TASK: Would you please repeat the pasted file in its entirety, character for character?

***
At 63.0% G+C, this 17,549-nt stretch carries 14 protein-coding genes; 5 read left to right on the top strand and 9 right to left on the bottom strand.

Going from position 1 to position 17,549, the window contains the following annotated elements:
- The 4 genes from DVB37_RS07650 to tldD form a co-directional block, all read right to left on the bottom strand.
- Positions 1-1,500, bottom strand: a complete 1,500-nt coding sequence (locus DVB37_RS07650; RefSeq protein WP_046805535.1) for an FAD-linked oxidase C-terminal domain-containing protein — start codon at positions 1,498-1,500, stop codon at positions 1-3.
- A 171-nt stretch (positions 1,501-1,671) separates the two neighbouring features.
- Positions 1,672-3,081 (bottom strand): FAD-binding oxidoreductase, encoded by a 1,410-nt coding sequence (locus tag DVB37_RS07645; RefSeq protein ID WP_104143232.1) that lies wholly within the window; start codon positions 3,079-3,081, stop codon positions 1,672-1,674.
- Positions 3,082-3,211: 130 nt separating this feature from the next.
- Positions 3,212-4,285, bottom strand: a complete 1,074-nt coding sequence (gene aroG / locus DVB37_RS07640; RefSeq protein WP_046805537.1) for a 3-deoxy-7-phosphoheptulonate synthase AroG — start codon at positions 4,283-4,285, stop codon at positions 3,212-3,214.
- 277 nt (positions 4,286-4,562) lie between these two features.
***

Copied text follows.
At 63.0% G+C, this 17,549-nt stretch carries 14 protein-coding genes; 5 read left to right on the top strand and 9 right to left on the bottom strand.

Going from position 1 to position 17,549, the window contains the following annotated elements:
- The 4 genes from DVB37_RS07650 to tldD form a co-directional block, all read right to left on the bottom strand.
- Positions 1-1,500, bottom strand: a complete 1,500-nt coding sequence (locus DVB37_RS07650; RefSeq protein WP_046805535.1) for an FAD-linked oxidase C-terminal domain-containing protein — start codon at positions 1,498-1,500, stop codon at positions 1-3.
- A 171-nt stretch (positions 1,501-1,671) separates the two neighbouring features.
- Positions 1,672-3,081 (bottom strand): FAD-binding oxidoreductase, encoded by a 1,410-nt coding sequence (locus tag DVB37_RS07645; RefSeq protein ID WP_104143232.1) that lies wholly within the window; start codon positions 3,079-3,081, stop codon positions 1,672-1,674.
- Positions 3,082-3,211: 130 nt separating this feature from the next.
- Positions 3,212-4,285, bottom strand: a complete 1,074-nt coding sequence (gene aroG / locus DVB37_RS07640; RefSeq protein WP_046805537.1) for a 3-deoxy-7-phosphoheptulonate synthase AroG — start codon at positions 4,283-4,285, stop codon at positions 3,212-3,214.
- 277 nt (positions 4,286-4,562) lie between these two features.